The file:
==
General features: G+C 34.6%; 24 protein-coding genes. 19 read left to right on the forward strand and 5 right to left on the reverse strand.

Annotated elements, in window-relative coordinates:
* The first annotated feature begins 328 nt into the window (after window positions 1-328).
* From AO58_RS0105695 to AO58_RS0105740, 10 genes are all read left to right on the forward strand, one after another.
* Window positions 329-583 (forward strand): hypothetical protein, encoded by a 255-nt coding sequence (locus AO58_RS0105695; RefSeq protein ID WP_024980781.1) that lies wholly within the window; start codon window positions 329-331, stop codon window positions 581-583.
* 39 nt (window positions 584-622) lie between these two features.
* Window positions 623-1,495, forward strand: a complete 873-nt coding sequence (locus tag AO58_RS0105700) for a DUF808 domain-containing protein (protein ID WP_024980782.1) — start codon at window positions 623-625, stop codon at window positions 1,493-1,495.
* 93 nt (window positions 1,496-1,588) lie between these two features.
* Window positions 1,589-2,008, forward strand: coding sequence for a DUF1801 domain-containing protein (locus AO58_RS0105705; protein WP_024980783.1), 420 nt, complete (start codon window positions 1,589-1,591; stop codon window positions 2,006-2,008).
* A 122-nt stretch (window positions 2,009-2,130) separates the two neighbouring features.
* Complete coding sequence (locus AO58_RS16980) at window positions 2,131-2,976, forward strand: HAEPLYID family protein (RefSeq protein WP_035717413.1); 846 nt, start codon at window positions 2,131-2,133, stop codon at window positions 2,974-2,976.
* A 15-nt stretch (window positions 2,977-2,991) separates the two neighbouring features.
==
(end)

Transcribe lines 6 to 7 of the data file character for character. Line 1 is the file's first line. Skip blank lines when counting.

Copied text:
* 39 nt (window positions 584-622) lie between these two features.
* Window positions 623-1,495, forward strand: a complete 873-nt coding sequence (locus tag AO58_RS0105700) for a DUF808 domain-containing protein (protein ID WP_024980782.1) — start codon at window positions 623-625, stop codon at window positions 1,493-1,495.